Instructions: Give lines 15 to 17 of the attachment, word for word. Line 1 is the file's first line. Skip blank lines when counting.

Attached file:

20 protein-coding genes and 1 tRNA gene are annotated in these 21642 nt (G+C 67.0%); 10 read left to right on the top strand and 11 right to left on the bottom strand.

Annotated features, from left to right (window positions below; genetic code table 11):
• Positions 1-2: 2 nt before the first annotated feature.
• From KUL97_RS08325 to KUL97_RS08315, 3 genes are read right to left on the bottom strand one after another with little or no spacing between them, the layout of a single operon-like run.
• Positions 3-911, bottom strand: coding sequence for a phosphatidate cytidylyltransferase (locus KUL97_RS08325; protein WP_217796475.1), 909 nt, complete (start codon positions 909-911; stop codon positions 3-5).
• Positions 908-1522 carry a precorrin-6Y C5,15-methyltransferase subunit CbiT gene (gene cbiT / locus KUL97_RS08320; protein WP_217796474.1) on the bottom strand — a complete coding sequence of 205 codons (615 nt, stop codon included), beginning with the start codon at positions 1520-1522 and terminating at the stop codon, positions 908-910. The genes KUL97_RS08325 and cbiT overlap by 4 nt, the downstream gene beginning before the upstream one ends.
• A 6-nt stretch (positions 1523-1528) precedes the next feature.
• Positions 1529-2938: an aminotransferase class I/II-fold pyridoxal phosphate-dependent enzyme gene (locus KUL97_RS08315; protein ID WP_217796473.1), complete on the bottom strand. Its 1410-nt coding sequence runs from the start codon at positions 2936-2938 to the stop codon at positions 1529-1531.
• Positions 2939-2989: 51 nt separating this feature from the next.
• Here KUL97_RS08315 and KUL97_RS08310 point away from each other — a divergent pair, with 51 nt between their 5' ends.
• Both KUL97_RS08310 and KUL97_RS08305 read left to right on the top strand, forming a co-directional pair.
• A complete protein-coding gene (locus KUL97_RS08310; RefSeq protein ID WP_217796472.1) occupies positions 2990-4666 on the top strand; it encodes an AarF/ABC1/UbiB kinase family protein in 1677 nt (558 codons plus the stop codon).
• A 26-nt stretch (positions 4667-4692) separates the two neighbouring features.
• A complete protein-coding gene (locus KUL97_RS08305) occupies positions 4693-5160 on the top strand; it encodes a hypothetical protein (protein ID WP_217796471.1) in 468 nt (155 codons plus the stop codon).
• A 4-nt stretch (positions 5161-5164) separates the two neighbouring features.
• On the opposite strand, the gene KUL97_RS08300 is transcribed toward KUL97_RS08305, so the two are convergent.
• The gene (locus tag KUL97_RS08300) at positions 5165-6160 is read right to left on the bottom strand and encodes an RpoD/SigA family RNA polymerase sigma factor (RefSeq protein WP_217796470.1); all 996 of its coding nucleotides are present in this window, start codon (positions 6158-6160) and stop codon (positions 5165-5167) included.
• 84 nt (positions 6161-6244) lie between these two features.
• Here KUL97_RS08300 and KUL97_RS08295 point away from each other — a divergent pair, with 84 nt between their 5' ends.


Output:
• A 4-nt stretch (positions 5161-5164) separates the two neighbouring features.
• On the opposite strand, the gene KUL97_RS08300 is transcribed toward KUL97_RS08305, so the two are convergent.
• The gene (locus tag KUL97_RS08300) at positions 5165-6160 is read right to left on the bottom strand and encodes an RpoD/SigA family RNA polymerase sigma factor (RefSeq protein WP_217796470.1); all 996 of its coding nucleotides are present in this window, start codon (positions 6158-6160) and stop codon (positions 5165-5167) included.